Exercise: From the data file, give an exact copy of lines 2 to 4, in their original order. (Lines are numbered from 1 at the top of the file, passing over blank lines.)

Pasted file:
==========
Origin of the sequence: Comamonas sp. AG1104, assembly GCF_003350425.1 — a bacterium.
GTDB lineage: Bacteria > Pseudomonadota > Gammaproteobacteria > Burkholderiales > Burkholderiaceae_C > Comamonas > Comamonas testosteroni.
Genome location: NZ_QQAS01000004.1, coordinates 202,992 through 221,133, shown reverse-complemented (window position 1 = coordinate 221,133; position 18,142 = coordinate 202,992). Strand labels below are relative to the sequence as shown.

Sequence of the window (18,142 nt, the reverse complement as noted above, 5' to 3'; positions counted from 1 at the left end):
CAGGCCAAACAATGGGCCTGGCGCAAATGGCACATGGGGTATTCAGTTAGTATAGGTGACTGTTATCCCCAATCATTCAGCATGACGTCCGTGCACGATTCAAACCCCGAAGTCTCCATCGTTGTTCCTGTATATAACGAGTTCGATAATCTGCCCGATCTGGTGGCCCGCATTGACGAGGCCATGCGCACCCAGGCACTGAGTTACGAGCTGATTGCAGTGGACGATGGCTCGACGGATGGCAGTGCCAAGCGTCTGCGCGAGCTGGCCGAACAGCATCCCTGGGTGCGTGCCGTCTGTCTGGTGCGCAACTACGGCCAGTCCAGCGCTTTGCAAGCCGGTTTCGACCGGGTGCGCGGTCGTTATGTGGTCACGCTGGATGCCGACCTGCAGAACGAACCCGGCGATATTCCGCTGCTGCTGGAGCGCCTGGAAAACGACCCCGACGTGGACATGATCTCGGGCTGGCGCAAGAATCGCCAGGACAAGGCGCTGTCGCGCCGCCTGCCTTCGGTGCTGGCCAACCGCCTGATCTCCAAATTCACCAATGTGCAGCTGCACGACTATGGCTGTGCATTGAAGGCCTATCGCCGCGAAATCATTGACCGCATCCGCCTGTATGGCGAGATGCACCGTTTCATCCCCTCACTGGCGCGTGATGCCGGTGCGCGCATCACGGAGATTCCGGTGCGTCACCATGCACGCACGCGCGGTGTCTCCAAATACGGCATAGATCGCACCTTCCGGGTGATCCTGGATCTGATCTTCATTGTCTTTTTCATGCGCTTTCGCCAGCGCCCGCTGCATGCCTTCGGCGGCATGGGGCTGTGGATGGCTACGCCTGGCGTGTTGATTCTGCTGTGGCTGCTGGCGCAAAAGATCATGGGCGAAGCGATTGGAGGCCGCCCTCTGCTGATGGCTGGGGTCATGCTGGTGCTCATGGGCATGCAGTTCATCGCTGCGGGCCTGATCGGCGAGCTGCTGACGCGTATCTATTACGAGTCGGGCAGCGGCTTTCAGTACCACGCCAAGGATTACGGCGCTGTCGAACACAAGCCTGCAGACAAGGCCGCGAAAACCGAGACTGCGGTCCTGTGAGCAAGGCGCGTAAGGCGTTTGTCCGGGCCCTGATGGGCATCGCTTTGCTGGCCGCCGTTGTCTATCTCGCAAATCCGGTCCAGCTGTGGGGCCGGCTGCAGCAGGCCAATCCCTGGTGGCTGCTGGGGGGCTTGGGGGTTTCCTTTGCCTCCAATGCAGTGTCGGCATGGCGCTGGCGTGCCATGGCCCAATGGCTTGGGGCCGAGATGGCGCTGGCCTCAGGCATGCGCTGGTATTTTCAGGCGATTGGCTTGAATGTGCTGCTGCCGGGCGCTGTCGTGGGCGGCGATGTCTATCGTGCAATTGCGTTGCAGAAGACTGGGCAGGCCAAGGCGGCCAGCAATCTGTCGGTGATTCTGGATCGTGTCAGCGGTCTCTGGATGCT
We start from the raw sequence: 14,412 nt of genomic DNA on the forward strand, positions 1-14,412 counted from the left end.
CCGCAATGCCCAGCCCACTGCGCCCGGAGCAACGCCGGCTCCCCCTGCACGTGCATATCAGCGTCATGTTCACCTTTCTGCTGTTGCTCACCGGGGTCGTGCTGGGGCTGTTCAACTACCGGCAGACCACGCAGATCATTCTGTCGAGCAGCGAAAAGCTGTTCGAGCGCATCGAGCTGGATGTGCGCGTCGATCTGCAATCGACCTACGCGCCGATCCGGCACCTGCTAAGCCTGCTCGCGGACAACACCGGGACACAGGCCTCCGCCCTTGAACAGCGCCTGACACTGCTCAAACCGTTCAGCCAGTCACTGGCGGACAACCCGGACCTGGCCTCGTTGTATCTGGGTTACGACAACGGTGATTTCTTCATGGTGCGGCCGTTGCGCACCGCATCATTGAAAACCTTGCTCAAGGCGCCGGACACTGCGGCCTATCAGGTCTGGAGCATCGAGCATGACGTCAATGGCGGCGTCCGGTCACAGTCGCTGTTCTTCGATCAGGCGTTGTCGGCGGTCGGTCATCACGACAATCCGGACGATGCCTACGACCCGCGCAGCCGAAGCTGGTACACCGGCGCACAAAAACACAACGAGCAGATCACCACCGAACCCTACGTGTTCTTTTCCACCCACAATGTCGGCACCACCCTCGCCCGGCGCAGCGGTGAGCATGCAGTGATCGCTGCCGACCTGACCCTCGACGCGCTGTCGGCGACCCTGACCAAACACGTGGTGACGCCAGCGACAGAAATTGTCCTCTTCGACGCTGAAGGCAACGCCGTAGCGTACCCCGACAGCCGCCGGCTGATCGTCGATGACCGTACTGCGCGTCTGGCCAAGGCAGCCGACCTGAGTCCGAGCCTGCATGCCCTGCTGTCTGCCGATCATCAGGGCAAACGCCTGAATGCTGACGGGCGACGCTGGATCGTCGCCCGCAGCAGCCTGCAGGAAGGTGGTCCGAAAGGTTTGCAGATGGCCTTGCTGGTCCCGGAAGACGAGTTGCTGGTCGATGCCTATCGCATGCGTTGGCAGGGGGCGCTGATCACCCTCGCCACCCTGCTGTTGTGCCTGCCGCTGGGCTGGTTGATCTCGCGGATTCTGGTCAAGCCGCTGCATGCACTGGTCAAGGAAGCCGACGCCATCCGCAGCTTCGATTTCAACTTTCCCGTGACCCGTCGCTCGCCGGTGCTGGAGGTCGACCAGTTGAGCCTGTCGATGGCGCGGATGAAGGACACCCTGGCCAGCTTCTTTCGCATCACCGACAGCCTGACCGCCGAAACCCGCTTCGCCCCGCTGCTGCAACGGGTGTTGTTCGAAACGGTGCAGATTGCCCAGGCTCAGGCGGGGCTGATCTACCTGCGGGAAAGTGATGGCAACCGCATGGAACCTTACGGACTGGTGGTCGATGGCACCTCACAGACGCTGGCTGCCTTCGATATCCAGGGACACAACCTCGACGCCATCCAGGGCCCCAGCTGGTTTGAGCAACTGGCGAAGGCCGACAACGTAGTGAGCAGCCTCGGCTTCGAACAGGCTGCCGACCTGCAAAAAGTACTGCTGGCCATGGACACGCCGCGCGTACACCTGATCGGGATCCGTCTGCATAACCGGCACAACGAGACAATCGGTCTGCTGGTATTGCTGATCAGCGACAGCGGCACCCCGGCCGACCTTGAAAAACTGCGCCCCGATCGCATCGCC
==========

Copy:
GTDB lineage: Bacteria > Pseudomonadota > Gammaproteobacteria > Burkholderiales > Burkholderiaceae_C > Comamonas > Comamonas testosteroni.
Genome location: NZ_QQAS01000004.1, coordinates 202,992 through 221,133, shown reverse-complemented (window position 1 = coordinate 221,133; position 18,142 = coordinate 202,992). Strand labels below are relative to the sequence as shown.

Sequence of the window (18,142 nt, the reverse complement as noted above, 5' to 3'; positions counted from 1 at the left end):